as previously published in Auburn Veterinarian, Summer 2009

As I write this, I am still alive. I won’t say well, nor even in my right mind since both sound a bit presumptuous for this time of life. But I am motivated, perhaps provoked is a better word, by having gone to too many funerals, and self-centered though this may sound, relating each of them to my own instance. Plus, I probably have more friends in the cemetery looking up than on the outside looking in. 

Rudy Giuliani once said that his father told him that attendance at weddings was optional, but funerals were obligatory. I kind of agree with him, but I wonder if you don’t reach a limit. At any rate I feel compelled to jot down a few guidelines for when my own bones have to be interred. 

Paraphrasing C.S. Lewis, which approximates a sacrilege in itself, I am a very ordinary layman of the United Methodist Church, not especially “high,” nor especially “low,” nor especially anything else. But out of respect for my wife and her family of six ordained ministers, as well as my own sainted mother and father, I assume a church service. 

First comes the gathering music. Well, I like music, wake up in the morning with a tune in my head, and, to the consternation of Ethel and anyone within earshot, hum or whistle it the rest of the day. So, I have a list of hymns, old timers, that I’d leave to the judgment of Julia Morgan, who agreed a long time ago to play for my funeral. And I’d leave the singing to the congregation rather than a choir of angels or a soloist auditioning for the Met. What I’d really like is the original Goldsmith Singers, but they went the way with our grand old director Ernie Justice. Pity. 

After the music would come the scripture readings and the eulogy. I’d leave the scriptures to Dr. Mathison with only one request that my mother gave me as a stripling: 

Micah 6:8 ( the King James version of course )

“He hath shewed thee, O man, what is  good; and what doth the Lord require of  thee, but to do justly, and to love mercy,  and to walk humbly with thy God?” 

As to the eulogy, I’d like mine to be short and understated to fit the subject. God forbid a serial eulogy, where the speakers try to outdo each other, and truth gets laid to rest with the bones. I’ve often thought it would be good training in seminary for the would-be young men of the cloth to read McMurtry’s Lonesome Dove, Faulkner’s As I Lay Dying, and maybe Balzac’s Old Goriot, so as to get a right frame of mind about crossing the bar. Dampen some of the dramatics, tone down the rhetoric. Ethel has talked about my lying in state when I know some of my acquaintances would twist it into a state of lying. Owing to my love of the sea, I’ve always thought of a burial at sea, quick and clean. My children all agree that would be most appropriate since I’d be right at home with all the other old crabs on the bottom. Cremation has also come up for consideration, but Ethel says that’s probably a moot point since I may be a candidate for incineration one way or the other.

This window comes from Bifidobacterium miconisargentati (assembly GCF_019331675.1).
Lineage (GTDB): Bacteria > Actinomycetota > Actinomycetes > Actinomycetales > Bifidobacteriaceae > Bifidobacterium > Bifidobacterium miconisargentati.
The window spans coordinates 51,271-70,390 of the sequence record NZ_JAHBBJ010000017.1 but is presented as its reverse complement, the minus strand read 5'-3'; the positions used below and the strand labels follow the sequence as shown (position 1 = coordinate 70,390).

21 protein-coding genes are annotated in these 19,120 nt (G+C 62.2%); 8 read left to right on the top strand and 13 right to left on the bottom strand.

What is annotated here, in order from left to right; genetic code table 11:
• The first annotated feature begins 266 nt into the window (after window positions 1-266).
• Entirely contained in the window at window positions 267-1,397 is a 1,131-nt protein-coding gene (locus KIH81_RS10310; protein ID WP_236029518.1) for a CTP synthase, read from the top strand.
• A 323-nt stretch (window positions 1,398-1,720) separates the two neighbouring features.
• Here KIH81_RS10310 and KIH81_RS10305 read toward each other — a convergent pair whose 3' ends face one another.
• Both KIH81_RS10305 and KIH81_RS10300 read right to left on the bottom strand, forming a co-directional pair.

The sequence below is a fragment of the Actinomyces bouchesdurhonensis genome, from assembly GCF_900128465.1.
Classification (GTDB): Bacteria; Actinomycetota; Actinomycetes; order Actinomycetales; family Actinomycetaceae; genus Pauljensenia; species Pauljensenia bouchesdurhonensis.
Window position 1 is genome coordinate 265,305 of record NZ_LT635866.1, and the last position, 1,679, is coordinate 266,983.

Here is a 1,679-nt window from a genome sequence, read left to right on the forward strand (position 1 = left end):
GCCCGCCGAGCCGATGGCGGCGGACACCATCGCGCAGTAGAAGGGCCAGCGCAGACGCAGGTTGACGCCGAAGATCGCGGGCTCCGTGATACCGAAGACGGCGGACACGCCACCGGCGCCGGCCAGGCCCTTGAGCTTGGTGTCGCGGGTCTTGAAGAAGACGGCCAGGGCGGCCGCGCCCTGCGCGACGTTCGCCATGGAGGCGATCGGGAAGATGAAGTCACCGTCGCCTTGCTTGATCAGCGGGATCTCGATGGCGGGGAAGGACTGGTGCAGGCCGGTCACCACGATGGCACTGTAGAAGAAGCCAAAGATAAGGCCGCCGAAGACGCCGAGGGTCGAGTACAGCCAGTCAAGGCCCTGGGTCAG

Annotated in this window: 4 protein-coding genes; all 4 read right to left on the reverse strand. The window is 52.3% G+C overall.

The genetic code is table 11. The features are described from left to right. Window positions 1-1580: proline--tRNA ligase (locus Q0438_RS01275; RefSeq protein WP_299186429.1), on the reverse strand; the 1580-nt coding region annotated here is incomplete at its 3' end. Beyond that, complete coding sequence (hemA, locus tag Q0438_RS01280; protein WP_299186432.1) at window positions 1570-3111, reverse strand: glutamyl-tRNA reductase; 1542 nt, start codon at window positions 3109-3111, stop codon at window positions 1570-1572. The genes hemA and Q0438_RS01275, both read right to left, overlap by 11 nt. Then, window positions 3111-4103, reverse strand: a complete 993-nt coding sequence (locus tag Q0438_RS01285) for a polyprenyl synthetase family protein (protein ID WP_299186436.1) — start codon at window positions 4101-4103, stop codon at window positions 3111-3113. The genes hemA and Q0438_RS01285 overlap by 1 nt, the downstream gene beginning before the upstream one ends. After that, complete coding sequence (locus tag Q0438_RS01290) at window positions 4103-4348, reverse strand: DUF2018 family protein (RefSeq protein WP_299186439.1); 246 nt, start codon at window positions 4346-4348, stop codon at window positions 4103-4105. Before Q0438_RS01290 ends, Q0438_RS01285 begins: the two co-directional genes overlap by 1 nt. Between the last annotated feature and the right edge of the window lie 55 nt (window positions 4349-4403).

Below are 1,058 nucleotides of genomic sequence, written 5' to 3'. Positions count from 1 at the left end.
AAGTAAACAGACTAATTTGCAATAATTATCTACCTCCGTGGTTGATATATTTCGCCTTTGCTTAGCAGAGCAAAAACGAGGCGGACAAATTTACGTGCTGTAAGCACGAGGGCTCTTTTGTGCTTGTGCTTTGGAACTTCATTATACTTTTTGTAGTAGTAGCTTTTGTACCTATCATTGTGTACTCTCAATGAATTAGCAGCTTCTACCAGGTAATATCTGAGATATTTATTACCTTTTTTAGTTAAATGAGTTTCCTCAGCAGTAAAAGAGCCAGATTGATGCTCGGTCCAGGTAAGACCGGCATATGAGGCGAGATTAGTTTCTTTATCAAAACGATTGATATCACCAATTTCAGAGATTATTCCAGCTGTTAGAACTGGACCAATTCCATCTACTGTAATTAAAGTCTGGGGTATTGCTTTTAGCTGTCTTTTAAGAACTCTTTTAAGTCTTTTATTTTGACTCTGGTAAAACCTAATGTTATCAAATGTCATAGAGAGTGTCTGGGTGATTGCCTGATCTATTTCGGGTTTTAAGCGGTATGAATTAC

And I wouldn’t want to put a guilt trip on all the other men in the congregation who hadn’t been perfect husbands or model fathers, or hadn’t had the preacher to dinner the first day he came to town, or entertained a lot of angels unawares. I mean, between making a living, paying your taxes, and taking out the garbage, there’s just so much of you to go around. I’ve even pinned some hopes on favorable judgment because I hadn’t disinherited any of our children … (yet). One of the many secretaries I worked for, who had a soap opera of her own, used to joke that there were two kinds of families: one who admitted they were dysfunctional, and the other who wrote Christmas letters.

Well, God bless, Ethel has suffered me for 53 years, which may be the principal legacy we leave our children, that and the knowledge that we will always be there when they need us. And that, my friends, is my last request, premature I hope, but unlikely to change. 

As to the benediction, no better has ever been penned than the epitaph in Thomas Gray’s Elegy Written in a Country Churchyard: 

Seek no further his merits to disclose 

Or draw his secrets from their dread abode. 

There they alike in trembling hope repose, 

The bosom of his Father and his God. 


Yr humbl & obdt svt, 
J.T. Vaughan 

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